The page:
India’s ageing workforce

Indian economy and issues relating to planning, mobilization, of resources, growth, development and employment.

2.India’s ageing workforce

Context: An analysis of India’s workforce, sourced from Centre for Monitoring Indian Economy’s (CMIE’s) Economic Outlook data, shows that while India may be the country with the most youthful population, its workforce is rapidly ageing. In other words, the young are increasingly getting driven out of the job market.

Key details:

What is an ageing workforce?

An ageing workforce basically means that if one looks at all the employed people in India, the share of young people is going down while the share of those closer to 60 years of age is going up.

Definition of youth:

In CMIE’s data, youth is defined as those belonging to ages above 15 years and below 25 years.

Generally the workforce can be divided into three groups:

  1. Those aged 15 years or more but less than 30 years,
  2. Those aged 30 years or more but less than 45 years, and
  3. Those aged 45 years and older.

What the data shows?

  • The data shows that the share of India’s youth has fallen from 25% in 2016-17 to just 17% at the end of the last financial year in March.
  • Even the share of those in the middle group has fallen from 38% to 33% over the same period.
  • The oldest age category however has grown its share from 37% to 49%.
  • In other words, just in the past seven years, the workforce has aged so much that the share of people 45 years and older has gone from one-third to almost one-half.

  • Data shows that while the total number of people with jobs has fallen from 41.27 crore to 40.58 crore, the biggest decline has happened in the involvement of India’s youth.
  • In 2016-17, there were 10.34 crore people under the age of 30 years in the workforce.
  • By the end of 2022-23, this number had fallen by over 3 crores to just 7.1 crore.
  • At the same time, those aged 45 and above grew in numbers even though the overall employment levels fell.

Why is India’s workforce ageing?

  • Even though its numbers are swelling up, the youth is getting driven out of the job market.
  • A good way to track this is to look at the metric called “Employment Rate”.
  • The Employment Rate (ER) for any population or age group tells us what proportion of that age group or population is employed.
  • If there are 100 people in the ages 15 to 29 and only 10 are employed then the ER would be 10%.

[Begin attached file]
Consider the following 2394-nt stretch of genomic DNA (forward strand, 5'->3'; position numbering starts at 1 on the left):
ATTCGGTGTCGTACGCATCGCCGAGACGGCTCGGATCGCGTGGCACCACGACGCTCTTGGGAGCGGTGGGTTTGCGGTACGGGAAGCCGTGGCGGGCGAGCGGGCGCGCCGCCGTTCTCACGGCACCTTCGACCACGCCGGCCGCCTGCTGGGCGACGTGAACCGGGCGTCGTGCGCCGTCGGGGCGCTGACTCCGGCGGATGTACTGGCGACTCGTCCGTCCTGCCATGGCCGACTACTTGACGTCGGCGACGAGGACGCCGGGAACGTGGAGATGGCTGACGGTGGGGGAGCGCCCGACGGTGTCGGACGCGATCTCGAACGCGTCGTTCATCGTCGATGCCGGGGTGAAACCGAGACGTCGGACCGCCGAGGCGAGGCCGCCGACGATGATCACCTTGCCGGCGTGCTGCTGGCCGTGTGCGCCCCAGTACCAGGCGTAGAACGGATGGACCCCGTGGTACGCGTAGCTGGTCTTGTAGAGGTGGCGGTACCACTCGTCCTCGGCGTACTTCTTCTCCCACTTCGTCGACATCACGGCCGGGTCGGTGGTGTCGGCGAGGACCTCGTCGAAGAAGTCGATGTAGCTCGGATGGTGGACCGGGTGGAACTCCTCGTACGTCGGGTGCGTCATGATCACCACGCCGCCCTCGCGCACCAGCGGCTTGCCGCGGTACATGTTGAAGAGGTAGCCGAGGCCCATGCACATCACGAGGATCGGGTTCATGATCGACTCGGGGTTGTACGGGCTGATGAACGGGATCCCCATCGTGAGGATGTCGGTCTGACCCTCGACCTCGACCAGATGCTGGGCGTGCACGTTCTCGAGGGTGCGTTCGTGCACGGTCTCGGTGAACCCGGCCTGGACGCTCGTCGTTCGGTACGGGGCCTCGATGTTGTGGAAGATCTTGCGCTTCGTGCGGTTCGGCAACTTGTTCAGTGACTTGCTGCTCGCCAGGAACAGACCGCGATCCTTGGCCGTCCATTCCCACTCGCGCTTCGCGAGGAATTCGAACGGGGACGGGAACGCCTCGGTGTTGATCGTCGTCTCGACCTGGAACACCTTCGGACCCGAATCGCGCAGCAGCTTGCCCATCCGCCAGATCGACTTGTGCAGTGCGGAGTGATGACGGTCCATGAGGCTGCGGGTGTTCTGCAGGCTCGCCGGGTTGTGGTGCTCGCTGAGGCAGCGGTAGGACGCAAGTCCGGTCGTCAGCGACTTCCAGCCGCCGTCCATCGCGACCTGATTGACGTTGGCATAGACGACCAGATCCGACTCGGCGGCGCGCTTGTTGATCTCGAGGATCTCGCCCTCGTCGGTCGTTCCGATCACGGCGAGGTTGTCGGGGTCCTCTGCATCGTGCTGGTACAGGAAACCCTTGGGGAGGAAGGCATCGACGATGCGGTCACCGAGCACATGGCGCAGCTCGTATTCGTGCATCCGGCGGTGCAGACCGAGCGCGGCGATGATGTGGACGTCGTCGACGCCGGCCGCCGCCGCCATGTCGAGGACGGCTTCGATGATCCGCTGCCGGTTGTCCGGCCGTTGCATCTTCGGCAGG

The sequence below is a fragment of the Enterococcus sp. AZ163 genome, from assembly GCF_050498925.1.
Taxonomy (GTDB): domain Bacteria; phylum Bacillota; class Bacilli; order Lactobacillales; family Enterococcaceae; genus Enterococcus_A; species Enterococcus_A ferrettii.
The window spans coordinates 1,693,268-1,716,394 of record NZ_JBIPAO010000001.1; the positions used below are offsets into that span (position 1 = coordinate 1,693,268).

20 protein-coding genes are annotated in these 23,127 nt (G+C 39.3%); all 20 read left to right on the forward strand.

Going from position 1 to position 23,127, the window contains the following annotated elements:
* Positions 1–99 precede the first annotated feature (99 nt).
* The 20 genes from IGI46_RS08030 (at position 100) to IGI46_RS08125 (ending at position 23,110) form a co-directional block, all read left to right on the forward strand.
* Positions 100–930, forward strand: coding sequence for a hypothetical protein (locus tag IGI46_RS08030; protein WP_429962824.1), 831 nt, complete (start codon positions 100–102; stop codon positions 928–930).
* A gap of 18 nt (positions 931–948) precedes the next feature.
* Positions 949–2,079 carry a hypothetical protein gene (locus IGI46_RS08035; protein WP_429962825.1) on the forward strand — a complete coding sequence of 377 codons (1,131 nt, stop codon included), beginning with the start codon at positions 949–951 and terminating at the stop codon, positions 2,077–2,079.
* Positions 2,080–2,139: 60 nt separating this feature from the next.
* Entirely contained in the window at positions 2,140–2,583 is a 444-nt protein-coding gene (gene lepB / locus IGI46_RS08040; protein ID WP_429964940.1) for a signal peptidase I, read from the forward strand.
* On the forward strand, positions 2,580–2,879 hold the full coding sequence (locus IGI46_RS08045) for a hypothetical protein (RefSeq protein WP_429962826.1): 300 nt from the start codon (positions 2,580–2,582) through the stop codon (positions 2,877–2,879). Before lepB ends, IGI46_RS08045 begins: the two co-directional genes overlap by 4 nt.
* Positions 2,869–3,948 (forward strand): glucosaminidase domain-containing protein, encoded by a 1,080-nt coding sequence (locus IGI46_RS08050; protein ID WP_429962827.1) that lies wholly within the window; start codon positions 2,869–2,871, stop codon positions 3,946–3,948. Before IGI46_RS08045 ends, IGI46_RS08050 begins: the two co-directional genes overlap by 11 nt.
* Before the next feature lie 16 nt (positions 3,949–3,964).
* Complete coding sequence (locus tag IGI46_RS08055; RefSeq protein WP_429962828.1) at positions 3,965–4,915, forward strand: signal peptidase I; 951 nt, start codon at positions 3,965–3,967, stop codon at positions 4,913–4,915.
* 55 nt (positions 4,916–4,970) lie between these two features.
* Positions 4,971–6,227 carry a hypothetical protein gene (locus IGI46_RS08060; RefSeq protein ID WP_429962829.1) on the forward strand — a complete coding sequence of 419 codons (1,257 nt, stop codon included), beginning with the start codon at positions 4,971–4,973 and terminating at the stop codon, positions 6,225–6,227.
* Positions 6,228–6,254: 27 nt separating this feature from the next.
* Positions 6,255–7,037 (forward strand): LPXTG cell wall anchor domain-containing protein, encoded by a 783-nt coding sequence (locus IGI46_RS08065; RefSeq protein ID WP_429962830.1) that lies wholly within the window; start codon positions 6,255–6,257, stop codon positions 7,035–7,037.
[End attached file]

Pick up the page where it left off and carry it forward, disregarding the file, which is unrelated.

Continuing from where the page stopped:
• Fall in employment rate of the youth category:
  • The population belonging to the youth category grew in size from 35.49 crore in 2016-17 to 38.13 crore in 2022-23.
  • Yet the total number of people in this age group that had a job shows a secular decline.
  • This is reflected in the sharp fall in the Employment Rate for this age-group.
  • It fell from 29% to just 19%.

Employment rate of the middle age group:

Employment rate has also fallen for the next age category as well, albeit to a lesser extent.

Moreover, the employment rates in this age group were much higher to begin with.

  • Employment rate for older age group:
  • The employment rates have declined the least for the oldest age group.
  • This is the only age group where the absolute number of people with jobs has actually grown.
  • It is another matter that the overall population of this cohort grew by even more and that is why the ER has fallen to some extent.
  • Among the 45 years and above category, the age group of 55-59 years is the one that stands out.
  • Not only is this cohort one of those rare ones that saw an increase in employment rate but is also the one which has registered the maximum increase in the ER over the past 7 years.

Concluding data:

  • The age group of 25 to 29 years shows a rising employment rate over the past 7 years.
  • But a look at the absolute numbers explains that the reason for this rise in ER is not that more people in this age group got a job, rather a sharp fall in the total population of this cohort.
  • It is for this very reason that despite a better ER, this cohort is not able to pull up the numbers for the youth (15 to 29 years) category.

Way forward:

  • The data clearly shows that even though India has a fast-growing youth population, that by itself does not guarantee more jobs for the youth.
  • In fact, India’s workforce is rapidly ageing.
  • That’s because the young are failing to make their mark in the job market and it appears they are increasingly getting elbowed out by the not-so-young Indians.

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